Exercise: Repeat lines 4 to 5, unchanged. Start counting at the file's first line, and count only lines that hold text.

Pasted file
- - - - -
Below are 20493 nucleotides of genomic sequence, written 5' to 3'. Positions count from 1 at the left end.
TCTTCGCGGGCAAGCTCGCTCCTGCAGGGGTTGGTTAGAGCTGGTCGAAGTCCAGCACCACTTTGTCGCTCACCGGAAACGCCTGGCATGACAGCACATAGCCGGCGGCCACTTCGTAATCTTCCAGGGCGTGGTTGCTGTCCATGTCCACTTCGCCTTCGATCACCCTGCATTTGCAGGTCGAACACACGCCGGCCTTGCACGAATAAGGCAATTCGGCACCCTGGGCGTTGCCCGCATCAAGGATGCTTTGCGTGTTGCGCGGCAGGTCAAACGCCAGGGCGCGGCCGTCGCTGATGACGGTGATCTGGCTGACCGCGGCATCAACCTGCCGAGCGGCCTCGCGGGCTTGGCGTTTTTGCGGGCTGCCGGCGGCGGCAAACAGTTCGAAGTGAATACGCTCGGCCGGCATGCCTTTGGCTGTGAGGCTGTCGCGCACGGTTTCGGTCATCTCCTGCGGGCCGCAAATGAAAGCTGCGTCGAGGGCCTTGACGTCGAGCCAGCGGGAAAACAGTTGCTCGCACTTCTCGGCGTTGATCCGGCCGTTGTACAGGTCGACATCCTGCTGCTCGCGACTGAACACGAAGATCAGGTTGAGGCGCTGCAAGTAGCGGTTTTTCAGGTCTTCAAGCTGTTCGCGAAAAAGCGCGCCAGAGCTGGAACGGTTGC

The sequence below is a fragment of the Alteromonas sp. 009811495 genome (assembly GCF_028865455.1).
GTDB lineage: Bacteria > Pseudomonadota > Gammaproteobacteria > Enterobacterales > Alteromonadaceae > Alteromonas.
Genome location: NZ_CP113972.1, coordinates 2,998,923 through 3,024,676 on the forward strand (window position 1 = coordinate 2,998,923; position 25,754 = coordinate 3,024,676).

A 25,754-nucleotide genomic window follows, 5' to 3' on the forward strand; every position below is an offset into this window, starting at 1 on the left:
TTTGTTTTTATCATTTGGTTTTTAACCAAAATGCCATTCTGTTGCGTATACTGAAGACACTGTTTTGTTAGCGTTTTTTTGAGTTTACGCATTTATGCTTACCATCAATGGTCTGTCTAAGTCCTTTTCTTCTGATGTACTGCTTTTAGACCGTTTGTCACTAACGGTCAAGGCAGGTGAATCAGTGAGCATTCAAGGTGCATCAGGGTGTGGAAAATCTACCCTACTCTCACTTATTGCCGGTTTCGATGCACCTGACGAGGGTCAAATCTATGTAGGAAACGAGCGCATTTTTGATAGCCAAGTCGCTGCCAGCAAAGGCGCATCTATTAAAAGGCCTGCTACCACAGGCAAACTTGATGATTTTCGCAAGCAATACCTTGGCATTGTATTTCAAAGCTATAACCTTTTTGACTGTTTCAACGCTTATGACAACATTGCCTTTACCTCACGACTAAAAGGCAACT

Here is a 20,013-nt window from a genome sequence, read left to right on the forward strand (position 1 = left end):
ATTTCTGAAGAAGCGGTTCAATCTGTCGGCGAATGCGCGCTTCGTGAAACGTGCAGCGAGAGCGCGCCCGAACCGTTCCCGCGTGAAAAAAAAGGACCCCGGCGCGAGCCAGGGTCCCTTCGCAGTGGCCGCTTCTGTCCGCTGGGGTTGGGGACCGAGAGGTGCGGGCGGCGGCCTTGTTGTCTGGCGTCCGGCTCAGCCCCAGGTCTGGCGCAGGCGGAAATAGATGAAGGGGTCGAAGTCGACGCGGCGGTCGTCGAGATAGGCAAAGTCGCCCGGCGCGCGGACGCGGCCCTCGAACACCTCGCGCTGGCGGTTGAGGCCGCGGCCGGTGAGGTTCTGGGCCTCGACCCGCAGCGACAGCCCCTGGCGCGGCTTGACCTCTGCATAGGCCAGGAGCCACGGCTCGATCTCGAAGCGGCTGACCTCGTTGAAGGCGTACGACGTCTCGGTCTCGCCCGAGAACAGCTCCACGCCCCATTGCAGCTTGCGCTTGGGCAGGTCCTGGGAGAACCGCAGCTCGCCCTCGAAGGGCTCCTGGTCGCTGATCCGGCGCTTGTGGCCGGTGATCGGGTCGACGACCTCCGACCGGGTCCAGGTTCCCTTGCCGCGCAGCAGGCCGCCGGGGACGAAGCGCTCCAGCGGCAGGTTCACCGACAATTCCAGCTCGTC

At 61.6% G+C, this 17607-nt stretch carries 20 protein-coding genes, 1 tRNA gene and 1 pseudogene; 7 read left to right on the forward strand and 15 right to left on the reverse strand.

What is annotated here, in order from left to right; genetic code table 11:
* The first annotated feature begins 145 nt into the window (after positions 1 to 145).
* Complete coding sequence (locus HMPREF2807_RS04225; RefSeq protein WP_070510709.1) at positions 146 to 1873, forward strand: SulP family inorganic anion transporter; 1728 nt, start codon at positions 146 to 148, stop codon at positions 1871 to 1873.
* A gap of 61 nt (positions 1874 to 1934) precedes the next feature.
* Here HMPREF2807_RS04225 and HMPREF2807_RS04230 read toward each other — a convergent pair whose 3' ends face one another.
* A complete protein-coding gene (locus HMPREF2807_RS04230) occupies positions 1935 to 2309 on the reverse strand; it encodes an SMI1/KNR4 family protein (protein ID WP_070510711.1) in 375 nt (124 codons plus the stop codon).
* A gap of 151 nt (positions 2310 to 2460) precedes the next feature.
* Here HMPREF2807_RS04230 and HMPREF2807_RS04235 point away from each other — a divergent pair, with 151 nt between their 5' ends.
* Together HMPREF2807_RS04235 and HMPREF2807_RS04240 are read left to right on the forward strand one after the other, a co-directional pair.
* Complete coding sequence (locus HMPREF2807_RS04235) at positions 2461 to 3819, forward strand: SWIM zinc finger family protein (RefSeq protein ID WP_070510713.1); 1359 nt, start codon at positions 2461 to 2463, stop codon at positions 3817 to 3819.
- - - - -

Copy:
GTDB lineage: Bacteria > Pseudomonadota > Gammaproteobacteria > Enterobacterales > Alteromonadaceae > Alteromonas.
Genome location: NZ_CP113972.1, coordinates 2,998,923 through 3,024,676 on the forward strand (window position 1 = coordinate 2,998,923; position 25,754 = coordinate 3,024,676).